June 24, 2013
I was saddened to hear the news today that Ron May, the founder of The May Report, a Chicago tech watchdog newsletter, passed away at the age of 57. The May Report grew a following covering the dot-com boom in the 1990’s and continued up till this month. Ron May sent his last newsletter on June 12th and then his team sent his truly final newsletter today sharing the details of his death, which involved complications that stemmed from battling diabetes for years as confirmed by the Chicago Tribune report.
I first met Ron May about seven years ago when he attended our first Tech Cocktail event in Chicago in early July 2006. He was surprised at the rising enthusiasm in the Chicago tech scene after covering the scene for so long. Since 2006 we have hosted many Tech Cocktail events in Chicago and Ron attended all but one event (due to his health), even showing up in his wheelchair in past years, sometimes including an oxygen tank. Though his health was degrading, his spirits where still filled with energy as he used the opportunity to ask everyone he interacted with for a business card so they he could be added to his report newsletter while getting them to say something into his tape recorder. Ron was a character like no other I’ve met before. He was loved and hated, but all in all, he was smart and always looking for a story to report.
Here are a few of my favorite Ron May moments:
1.) First Tech Cocktail event ever in Chicago: Ron May attended and made it on the highlight reel (around the 4:54 mark) as was surprised by the new young crowd. He was excited about the fact that they didn’t know who he was and overall vibe of the crowd.
2.) Tech Cocktail Conference in May 2008 in Chicago: Ron May sat in the front row (shown below, photo by David Armano) and was filled with energy and questions for the speakers, particularly Gary Vaynerchuk who got Ron to smile when he replied to a Ron May question by saying:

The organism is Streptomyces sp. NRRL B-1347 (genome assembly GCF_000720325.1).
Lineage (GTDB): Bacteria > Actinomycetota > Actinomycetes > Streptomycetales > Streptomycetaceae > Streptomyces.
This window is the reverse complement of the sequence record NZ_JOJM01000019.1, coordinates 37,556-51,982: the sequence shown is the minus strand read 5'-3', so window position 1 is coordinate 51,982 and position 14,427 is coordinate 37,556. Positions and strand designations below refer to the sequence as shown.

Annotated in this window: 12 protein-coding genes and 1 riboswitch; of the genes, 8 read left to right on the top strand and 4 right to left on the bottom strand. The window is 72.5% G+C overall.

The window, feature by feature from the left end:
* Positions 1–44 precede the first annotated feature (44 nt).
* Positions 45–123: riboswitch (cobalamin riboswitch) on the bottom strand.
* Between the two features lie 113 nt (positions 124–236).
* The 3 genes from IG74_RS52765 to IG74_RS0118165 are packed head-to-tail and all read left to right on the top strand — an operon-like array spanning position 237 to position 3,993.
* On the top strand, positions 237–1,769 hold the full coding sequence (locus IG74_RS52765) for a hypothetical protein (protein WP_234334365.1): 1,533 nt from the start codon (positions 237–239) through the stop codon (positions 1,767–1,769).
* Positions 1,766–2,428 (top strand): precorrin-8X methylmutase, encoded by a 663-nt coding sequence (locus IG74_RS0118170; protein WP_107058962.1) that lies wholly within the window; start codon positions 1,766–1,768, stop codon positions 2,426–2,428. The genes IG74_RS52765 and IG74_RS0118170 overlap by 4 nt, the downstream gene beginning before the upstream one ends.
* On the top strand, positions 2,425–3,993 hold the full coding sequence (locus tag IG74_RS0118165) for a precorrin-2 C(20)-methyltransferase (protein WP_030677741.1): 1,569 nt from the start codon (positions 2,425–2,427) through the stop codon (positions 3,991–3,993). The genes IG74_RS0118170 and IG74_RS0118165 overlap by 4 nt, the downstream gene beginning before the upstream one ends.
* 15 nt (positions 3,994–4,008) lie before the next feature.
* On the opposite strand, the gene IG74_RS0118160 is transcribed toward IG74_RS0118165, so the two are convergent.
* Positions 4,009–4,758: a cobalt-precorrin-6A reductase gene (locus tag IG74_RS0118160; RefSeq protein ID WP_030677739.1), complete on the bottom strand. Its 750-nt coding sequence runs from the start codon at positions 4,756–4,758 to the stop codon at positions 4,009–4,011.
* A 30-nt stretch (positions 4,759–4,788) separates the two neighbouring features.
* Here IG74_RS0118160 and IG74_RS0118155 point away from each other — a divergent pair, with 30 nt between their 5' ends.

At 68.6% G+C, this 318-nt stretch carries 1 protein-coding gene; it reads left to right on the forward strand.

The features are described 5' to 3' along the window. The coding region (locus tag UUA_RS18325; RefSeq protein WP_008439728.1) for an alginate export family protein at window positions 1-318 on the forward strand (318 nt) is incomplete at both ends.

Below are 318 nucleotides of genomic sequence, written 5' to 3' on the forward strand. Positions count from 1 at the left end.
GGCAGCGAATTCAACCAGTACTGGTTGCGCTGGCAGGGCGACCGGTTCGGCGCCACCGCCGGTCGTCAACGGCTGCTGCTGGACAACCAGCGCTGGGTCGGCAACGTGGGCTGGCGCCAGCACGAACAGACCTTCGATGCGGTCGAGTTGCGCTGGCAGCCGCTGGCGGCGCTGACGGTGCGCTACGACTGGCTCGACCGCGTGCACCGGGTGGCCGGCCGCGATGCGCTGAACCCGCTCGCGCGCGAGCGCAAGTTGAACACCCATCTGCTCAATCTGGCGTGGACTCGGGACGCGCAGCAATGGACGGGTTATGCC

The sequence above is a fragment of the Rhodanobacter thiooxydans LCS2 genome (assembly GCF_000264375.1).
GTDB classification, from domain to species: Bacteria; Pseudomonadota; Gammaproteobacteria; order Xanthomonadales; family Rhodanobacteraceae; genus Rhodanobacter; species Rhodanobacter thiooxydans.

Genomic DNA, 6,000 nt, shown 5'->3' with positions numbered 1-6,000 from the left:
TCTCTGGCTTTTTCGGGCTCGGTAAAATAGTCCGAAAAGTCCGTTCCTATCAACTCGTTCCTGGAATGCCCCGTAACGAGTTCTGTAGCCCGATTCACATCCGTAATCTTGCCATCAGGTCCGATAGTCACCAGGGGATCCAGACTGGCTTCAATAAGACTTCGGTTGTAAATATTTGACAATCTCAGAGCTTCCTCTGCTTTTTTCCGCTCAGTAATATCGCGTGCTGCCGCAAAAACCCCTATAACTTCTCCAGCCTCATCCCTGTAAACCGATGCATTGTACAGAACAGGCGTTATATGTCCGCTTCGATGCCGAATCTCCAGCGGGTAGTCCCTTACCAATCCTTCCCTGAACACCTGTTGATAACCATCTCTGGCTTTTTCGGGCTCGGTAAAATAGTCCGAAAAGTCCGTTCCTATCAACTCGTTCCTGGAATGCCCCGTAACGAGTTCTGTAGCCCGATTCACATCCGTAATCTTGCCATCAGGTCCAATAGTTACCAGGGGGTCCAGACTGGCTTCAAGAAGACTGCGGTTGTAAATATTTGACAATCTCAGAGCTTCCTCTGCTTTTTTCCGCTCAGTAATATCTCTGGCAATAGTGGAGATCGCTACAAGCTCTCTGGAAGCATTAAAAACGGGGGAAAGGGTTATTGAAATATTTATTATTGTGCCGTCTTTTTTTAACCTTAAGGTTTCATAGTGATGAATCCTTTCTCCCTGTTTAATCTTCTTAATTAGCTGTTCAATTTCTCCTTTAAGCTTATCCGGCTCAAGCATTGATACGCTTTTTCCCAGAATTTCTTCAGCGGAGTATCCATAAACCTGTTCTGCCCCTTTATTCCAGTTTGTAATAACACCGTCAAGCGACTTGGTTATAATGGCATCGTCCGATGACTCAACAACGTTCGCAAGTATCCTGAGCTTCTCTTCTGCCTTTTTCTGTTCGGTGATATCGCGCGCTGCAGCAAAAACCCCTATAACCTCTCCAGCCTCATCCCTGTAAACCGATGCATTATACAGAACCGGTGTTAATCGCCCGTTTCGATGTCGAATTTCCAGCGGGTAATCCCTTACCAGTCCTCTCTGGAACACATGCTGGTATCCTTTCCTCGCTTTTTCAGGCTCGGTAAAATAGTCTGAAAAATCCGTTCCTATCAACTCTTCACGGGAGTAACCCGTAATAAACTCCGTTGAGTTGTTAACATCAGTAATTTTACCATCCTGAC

“Ron you are doing a great job being the best darn curmudgeon you could possibly be!”
It brought a laugh by the crowd and even a chuckle from Ron himself for the verification of his work.
3.) Riding in style to Tech Cocktail’s event in Wrigleyville with Jeff Willinger on the back of a scooter (shown below in a photo by Julian Pretto of ChicagoMicro).
4.) Storming into a quiet Lincoln Theater, where we were hosting our Startup Mixology Conference in October 2010 (while Brad Feld and David Cohen from TechStars where on the stage) screaming:
“Where’s Gruber! I need to talk to Frank Gruber!”
A classic Ron May entry – Brad and David didn’t know Ron so didn’t know what to make of it.
5.) Fixing his AOL Mail: Ron was a loyal AOL Mail user and at one point had some issues with his account. I was working at AOL at the time so he made sure to let me know about the issues and I connected him with help.
6.) Ron May on Twitter: Looking to help Ron stay on top of the changing new media landscape, I created a Twitter account for him and The May Report. He was excited to try it out but quickly learned it was a fast moving medium and decided to stick with what he was most comfortable with, newsletters.
7.) The Ron May Show: Facilitated by Phil Tadros and his team, they shot a few video shows staring Ron.
8) Being removed from an event: After Ron got carried away with colorful remarks towards some event attendees, Tech Cocktail COO Jen Consalvo stealthily wheeled Ron to the elevator, suggesting he take a break and tone it down a bit. Apologies ensued.
Ron was a fierce voice in the search of truth, a challenging personality for many, and a Chicago tech blogger before bloggers even existed. While he sometimes razzed Tech Cocktail, we knew he respected our efforts and showed his support along the way, even up to his report this past May congratulating us for our funding announcement. Rest in peace, Ron. It goes without saying, you are probably already collecting business cards on the other side for your 2.0 version of The May Report.
Please share you favorite Ron May moment, memory or story in the comments below as we pay our respects to the infamous Ron May.
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